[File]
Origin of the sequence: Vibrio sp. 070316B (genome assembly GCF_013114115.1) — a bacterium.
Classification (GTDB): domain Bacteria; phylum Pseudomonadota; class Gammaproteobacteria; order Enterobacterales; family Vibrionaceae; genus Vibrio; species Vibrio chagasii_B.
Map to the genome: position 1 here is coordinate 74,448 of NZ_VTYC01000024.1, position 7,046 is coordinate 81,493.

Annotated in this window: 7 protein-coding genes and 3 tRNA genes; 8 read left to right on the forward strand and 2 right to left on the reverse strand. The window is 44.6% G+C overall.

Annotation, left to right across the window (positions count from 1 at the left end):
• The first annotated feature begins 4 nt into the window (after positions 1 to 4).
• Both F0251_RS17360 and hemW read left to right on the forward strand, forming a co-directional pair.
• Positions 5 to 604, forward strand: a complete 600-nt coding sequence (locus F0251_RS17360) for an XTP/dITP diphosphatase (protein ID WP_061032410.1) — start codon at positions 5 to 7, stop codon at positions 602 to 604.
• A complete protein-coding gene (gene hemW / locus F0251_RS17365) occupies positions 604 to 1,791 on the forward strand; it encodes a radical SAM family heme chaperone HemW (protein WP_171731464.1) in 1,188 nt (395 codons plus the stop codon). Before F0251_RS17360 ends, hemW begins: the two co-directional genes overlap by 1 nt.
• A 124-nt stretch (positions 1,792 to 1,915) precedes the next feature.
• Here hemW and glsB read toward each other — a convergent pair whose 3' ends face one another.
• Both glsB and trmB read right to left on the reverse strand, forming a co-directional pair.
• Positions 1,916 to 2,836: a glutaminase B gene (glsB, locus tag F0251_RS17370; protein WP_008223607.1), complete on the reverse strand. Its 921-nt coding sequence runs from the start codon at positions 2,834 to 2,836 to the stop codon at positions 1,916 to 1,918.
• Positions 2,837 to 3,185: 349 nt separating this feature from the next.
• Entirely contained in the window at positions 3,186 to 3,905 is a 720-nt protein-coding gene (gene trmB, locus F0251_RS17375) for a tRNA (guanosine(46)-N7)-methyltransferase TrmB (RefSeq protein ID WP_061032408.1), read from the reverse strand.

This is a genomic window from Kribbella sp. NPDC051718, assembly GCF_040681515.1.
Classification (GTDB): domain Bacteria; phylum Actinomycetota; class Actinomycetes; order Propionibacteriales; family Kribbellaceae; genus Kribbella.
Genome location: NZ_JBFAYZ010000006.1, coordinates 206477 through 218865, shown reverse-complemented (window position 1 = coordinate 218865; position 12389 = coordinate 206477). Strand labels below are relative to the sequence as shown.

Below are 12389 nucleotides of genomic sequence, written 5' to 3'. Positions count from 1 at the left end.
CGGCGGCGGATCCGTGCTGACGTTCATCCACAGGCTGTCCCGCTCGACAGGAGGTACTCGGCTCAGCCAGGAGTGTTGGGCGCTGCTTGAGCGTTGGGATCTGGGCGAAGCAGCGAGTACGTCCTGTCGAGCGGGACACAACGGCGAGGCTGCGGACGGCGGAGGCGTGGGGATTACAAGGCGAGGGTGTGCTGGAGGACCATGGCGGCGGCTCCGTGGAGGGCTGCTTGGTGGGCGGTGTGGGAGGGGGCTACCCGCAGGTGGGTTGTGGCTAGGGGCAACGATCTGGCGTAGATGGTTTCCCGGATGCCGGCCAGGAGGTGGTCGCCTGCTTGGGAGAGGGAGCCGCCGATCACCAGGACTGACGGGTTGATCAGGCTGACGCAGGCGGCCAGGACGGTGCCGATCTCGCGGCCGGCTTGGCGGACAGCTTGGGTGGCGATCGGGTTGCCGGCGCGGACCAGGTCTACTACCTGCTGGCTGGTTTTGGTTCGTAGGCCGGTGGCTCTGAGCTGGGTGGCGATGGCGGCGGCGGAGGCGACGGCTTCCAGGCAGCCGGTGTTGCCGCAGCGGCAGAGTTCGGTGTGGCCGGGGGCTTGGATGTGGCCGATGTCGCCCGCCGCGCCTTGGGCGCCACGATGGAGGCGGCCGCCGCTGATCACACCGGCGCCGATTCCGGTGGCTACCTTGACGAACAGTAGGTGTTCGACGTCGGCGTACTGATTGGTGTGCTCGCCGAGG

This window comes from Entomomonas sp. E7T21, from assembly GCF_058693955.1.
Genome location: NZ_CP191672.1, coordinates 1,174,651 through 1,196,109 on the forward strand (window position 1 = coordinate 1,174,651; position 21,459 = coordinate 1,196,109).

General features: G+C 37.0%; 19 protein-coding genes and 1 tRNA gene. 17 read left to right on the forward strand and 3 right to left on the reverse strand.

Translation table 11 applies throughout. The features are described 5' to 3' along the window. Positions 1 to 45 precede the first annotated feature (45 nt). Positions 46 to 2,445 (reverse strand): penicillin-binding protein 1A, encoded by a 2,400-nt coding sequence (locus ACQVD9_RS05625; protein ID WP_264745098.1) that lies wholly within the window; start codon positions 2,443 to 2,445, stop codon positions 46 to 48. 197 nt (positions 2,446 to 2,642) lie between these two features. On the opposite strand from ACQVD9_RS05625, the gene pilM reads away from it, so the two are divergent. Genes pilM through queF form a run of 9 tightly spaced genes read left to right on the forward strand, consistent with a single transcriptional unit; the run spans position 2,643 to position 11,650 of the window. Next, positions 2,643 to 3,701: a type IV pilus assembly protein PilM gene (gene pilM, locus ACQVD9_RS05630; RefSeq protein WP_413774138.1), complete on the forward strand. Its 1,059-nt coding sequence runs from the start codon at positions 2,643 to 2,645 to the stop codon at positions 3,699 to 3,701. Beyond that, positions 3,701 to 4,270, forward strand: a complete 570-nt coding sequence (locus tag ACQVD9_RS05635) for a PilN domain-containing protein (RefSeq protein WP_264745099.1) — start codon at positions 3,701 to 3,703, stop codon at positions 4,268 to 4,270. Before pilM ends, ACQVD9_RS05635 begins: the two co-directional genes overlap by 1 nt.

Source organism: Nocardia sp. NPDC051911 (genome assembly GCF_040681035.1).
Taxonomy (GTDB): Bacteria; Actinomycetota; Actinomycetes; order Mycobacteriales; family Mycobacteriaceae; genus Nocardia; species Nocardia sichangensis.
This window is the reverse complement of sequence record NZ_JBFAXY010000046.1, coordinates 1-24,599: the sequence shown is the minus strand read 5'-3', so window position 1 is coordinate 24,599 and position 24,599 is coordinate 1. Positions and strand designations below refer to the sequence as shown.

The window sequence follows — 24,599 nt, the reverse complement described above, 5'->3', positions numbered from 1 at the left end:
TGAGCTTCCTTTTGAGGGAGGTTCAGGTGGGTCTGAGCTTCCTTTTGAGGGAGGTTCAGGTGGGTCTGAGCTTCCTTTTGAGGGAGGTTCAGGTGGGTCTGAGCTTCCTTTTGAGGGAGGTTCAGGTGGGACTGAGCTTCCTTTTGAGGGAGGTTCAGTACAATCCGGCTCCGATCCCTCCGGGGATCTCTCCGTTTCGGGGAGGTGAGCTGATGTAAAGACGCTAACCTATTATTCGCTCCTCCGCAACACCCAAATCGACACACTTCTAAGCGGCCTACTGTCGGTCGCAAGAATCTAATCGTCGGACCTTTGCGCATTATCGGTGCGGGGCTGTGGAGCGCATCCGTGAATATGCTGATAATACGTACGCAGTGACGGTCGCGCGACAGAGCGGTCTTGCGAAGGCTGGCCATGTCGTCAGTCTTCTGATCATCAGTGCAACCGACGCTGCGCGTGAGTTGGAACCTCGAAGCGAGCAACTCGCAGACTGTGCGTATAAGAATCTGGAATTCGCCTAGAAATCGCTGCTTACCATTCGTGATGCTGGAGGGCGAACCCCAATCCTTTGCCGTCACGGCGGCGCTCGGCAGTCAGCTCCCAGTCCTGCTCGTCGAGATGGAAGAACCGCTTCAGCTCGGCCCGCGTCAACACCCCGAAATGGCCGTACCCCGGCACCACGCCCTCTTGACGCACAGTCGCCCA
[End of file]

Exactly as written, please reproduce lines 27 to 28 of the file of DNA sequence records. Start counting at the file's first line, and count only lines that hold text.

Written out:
This window is the reverse complement of sequence record NZ_JBFAXY010000046.1, coordinates 1-24,599: the sequence shown is the minus strand read 5'-3', so window position 1 is coordinate 24,599 and position 24,599 is coordinate 1. Positions and strand designations below refer to the sequence as shown.

The window sequence follows — 24,599 nt, the reverse complement described above, 5'->3', positions numbered from 1 at the left end: